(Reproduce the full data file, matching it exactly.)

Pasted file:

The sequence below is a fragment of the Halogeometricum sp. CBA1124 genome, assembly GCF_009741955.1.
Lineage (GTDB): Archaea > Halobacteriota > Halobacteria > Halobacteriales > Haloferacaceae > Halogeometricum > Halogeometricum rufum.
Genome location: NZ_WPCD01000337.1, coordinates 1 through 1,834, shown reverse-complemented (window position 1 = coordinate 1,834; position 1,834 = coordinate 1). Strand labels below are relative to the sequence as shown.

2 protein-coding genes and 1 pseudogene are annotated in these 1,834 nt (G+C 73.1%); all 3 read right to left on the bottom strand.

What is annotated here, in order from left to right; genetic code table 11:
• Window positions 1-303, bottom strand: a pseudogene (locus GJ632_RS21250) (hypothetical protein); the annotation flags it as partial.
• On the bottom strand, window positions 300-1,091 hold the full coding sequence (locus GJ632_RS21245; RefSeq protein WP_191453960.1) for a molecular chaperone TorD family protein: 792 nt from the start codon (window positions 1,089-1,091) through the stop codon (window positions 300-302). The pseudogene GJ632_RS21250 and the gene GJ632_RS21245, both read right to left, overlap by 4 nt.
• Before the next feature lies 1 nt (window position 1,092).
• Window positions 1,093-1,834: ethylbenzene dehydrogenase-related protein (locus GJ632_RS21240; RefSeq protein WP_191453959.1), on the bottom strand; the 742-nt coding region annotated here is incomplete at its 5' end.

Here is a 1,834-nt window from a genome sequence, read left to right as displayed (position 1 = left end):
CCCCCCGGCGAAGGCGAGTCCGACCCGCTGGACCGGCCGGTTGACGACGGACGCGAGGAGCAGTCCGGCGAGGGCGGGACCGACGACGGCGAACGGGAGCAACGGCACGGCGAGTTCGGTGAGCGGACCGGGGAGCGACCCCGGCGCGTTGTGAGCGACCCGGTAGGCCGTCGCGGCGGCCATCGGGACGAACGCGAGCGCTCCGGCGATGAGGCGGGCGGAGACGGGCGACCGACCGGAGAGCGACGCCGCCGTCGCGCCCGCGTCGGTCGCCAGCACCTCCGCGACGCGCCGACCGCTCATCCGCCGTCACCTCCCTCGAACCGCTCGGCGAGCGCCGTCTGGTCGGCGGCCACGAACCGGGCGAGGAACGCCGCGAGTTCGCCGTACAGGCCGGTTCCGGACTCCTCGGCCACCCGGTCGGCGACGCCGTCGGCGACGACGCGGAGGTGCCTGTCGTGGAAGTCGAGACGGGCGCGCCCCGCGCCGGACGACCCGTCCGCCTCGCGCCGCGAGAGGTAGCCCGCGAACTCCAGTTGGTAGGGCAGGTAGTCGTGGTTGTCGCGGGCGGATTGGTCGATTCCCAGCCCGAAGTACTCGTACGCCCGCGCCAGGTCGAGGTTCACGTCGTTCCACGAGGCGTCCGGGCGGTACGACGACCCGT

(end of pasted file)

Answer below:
The sequence below is a fragment of the Halogeometricum sp. CBA1124 genome, assembly GCF_009741955.1.
Lineage (GTDB): Archaea > Halobacteriota > Halobacteria > Halobacteriales > Haloferacaceae > Halogeometricum > Halogeometricum rufum.
Genome location: NZ_WPCD01000337.1, coordinates 1 through 1,834, shown reverse-complemented (window position 1 = coordinate 1,834; position 1,834 = coordinate 1). Strand labels below are relative to the sequence as shown.

2 protein-coding genes and 1 pseudogene are annotated in these 1,834 nt (G+C 73.1%); all 3 read right to left on the bottom strand.

What is annotated here, in order from left to right; genetic code table 11:
• Window positions 1-303, bottom strand: a pseudogene (locus GJ632_RS21250) (hypothetical protein); the annotation flags it as partial.
• On the bottom strand, window positions 300-1,091 hold the full coding sequence (locus GJ632_RS21245; RefSeq protein WP_191453960.1) for a molecular chaperone TorD family protein: 792 nt from the start codon (window positions 1,089-1,091) through the stop codon (window positions 300-302). The pseudogene GJ632_RS21250 and the gene GJ632_RS21245, both read right to left, overlap by 4 nt.
• Before the next feature lies 1 nt (window position 1,092).
• Window positions 1,093-1,834: ethylbenzene dehydrogenase-related protein (locus GJ632_RS21240; RefSeq protein WP_191453959.1), on the bottom strand; the 742-nt coding region annotated here is incomplete at its 5' end.

Here is a 1,834-nt window from a genome sequence, read left to right as displayed (position 1 = left end):
CCCCCCGGCGAAGGCGAGTCCGACCCGCTGGACCGGCCGGTTGACGACGGACGCGAGGAGCAGTCCGGCGAGGGCGGGACCGACGACGGCGAACGGGAGCAACGGCACGGCGAGTTCGGTGAGCGGACCGGGGAGCGACCCCGGCGCGTTGTGAGCGACCCGGTAGGCCGTCGCGGCGGCCATCGGGACGAACGCGAGCGCTCCGGCGATGAGGCGGGCGGAGACGGGCGACCGACCGGAGAGCGACGCCGCCGTCGCGCCCGCGTCGGTCGCCAGCACCTCCGCGACGCGCCGACCGCTCATCCGCCGTCACCTCCCTCGAACCGCTCGGCGAGCGCCGTCTGGTCGGCGGCCACGAACCGGGCGAGGAACGCCGCGAGTTCGCCGTACAGGCCGGTTCCGGACTCCTCGGCCACCCGGTCGGCGACGCCGTCGGCGACGACGCGGAGGTGCCTGTCGTGGAAGTCGAGACGGGCGCGCCCCGCGCCGGACGACCCGTCCGCCTCGCGCCGCGAGAGGTAGCCCGCGAACTCCAGTTGGTAGGGCAGGTAGTCGTGGTTGTCGCGGGCGGATTGGTCGATTCCCAGCCCGAAGTACTCGTACGCCCGCGCCAGGTCGAGGTTCACGTCGTTCCACGAGGCGTCCGGGCGGTACGACGACCCGT